One of the hardest things to do is admit you have a problem. However, in a crucial situation like suicide, it could be the difference between life or death. How will a person ever be able to admit they have a problem if they are never asked about it in the first place? This isn’t something we can sweep under the rug.
That’s why our first step may be the most important – Ask. Why ask? It shows the person that you are open to talking about their problems, you are ready to acknowledge their pain alongside them, care, be supportive and also listen with a non-judgmental approach. Questions like “Have you felt yourself feeling more depressed lately?” or “Have you thought about hurting yourself?” can open the door for the kind of relationship they have been longing for. It’s important to take their answers seriously, be attentive, provide your feedback and help them determine what next steps need to be taken to move forward from this heavy burden.
Another important tactic when having a conversation with someone who needs help is listening. Make note of any potential reasons they may have mentioned for wanting to stay alive. If so, it’s really useful to bring those back up and focus on those important aspects to stabilize their state of mind.
Ask them about their behaviors as well. This could give you a good idea of how severe the situation is (even though even passive thoughts of suicide are in need of equal addressing). This could be anything from making jokes about suicide (I’d be better off dead, I’m going to jump off a cliff), no interaction with friends, giving away important possessions, saying final goodbyes or going as far as seeking out means to take action about how they are feeling (buying a gun, visiting dangerous locations, substances).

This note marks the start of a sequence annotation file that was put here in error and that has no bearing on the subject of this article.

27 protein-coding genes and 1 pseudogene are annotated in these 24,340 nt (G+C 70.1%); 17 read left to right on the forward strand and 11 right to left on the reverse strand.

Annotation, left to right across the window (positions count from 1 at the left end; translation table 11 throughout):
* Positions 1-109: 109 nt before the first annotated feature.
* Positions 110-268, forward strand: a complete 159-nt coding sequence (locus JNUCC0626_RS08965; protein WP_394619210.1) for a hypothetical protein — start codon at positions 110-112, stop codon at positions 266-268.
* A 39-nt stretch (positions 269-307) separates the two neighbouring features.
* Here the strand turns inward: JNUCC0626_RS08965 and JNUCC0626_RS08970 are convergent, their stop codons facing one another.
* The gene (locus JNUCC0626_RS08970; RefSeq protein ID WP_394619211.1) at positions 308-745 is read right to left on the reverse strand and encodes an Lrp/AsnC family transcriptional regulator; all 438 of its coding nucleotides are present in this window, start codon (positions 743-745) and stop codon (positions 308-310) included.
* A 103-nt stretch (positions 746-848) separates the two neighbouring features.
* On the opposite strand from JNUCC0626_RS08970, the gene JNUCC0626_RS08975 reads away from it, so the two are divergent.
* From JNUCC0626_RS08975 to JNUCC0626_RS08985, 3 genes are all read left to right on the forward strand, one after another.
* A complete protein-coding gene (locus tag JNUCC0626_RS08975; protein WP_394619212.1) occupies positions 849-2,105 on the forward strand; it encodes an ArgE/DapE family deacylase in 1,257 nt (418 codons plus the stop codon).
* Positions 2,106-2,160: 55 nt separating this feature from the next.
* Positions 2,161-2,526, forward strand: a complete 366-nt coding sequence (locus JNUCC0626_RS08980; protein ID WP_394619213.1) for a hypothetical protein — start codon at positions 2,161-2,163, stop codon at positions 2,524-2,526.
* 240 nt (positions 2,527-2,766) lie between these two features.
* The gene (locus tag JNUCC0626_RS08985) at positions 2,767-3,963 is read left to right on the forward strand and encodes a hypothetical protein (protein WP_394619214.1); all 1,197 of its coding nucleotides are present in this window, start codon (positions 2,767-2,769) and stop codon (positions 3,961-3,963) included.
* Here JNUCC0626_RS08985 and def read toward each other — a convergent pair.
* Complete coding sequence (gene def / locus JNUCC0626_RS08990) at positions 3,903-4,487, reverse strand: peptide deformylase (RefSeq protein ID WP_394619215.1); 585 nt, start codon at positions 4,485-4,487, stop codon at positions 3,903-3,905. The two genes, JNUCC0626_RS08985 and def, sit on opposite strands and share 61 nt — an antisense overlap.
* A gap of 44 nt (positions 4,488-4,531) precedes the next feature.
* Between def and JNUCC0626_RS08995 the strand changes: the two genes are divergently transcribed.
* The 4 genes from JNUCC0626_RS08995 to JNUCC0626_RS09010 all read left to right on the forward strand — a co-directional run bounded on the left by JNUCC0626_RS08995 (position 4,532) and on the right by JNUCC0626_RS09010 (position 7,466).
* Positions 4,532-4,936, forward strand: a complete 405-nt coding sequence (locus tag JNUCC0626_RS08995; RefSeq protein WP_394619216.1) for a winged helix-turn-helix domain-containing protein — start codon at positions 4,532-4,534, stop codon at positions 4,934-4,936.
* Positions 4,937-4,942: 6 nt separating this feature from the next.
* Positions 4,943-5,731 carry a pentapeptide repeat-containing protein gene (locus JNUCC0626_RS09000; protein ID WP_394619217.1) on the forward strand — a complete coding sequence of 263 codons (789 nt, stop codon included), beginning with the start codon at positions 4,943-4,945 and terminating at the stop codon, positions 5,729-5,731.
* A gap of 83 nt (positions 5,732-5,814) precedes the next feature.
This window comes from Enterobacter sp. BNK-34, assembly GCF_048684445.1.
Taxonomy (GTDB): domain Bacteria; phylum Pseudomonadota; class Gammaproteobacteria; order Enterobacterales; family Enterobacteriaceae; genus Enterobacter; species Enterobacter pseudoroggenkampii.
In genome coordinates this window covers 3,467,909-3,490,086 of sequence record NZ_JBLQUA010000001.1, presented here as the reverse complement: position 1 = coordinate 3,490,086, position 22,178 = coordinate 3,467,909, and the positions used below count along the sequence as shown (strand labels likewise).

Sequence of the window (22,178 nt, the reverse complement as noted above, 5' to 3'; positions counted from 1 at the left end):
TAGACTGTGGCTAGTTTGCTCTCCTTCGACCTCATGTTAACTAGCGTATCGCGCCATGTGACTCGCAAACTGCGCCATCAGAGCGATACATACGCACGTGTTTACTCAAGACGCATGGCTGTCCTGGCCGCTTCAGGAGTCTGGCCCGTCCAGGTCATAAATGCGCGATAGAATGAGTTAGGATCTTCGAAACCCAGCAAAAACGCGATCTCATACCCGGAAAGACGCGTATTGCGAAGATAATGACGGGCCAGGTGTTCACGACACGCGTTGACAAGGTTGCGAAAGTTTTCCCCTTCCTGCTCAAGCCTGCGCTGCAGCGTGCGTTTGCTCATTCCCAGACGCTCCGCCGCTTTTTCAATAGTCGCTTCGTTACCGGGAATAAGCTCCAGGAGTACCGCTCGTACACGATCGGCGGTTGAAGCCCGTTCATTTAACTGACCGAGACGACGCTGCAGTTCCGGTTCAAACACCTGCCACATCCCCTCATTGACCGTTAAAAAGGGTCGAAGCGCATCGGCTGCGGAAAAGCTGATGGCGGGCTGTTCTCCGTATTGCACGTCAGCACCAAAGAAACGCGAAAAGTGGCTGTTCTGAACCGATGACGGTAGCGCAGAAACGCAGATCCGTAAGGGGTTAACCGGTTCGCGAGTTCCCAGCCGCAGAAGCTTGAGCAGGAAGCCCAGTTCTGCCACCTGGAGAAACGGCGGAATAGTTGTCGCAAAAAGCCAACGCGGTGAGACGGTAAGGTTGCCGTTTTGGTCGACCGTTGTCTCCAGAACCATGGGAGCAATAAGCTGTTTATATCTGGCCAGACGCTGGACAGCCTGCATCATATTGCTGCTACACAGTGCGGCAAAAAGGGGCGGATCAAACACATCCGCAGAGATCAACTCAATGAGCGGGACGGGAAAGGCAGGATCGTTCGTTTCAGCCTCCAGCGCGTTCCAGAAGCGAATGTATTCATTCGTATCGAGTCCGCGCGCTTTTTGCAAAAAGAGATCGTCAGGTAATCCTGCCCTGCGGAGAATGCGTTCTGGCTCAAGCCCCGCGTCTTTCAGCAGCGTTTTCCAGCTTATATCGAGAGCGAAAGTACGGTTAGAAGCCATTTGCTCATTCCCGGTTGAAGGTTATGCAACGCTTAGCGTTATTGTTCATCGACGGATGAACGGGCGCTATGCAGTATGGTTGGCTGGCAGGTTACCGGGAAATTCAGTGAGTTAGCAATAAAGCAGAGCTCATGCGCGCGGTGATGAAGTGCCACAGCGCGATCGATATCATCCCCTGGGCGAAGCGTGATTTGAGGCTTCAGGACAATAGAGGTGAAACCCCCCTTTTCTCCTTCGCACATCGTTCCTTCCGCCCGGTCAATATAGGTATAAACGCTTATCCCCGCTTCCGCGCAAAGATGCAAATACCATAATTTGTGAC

Underestimating the need for suicide prevention is disastrous.
We may think it will never happen to us or a friend or a relative, until you are wrong and not prepared. We need to take the time now to bring awareness to mental health. We are living in a troubled world, now more than ever. Sandhya Raman from Roll Call says that economic and social pressures due to COVID-19 have greatly affected the number of recent suicide rates. By creating a ‘come together’ mentality against these troubling times in our communities, we can help prevent a great deal of suffering and save more lives.
Don’t know how to help? There are plenty of ways to show your support to a friend who may be struggling.
- Call a friend to check up on them (yes, it means a lot!)
- Invite them over for a barbeque and game night
- Create a music playlist for someone when they need a pick-me-up
- Remind them of some funny or happy memories you share together
Anything that shows them you are happy and thankful they are in your life. It could mean all the difference to them!
The Wayne County Family Connection Collaborative would like to invite anyone in our community to be a part of our group. For more information, contact Lana Wright at 912-256-2150. Our meetings are held on the 4th Monday of each month. Our website is www.waynehelp.com and our email is email@example.com.
Mental Health Task Force # for Wayne County:
Business Hours 9am-5pm: 912-530-8889
After Hours: 912-256-2150
If you see warning signs of suicide, call the National Suicide Prevention Lifeline at 1-800-273-8255 or 911.
Also, if you haven’t done so already, be sure to like us on Facebook and follow us on Instagram to stay up to date on collaborative meetings and other events.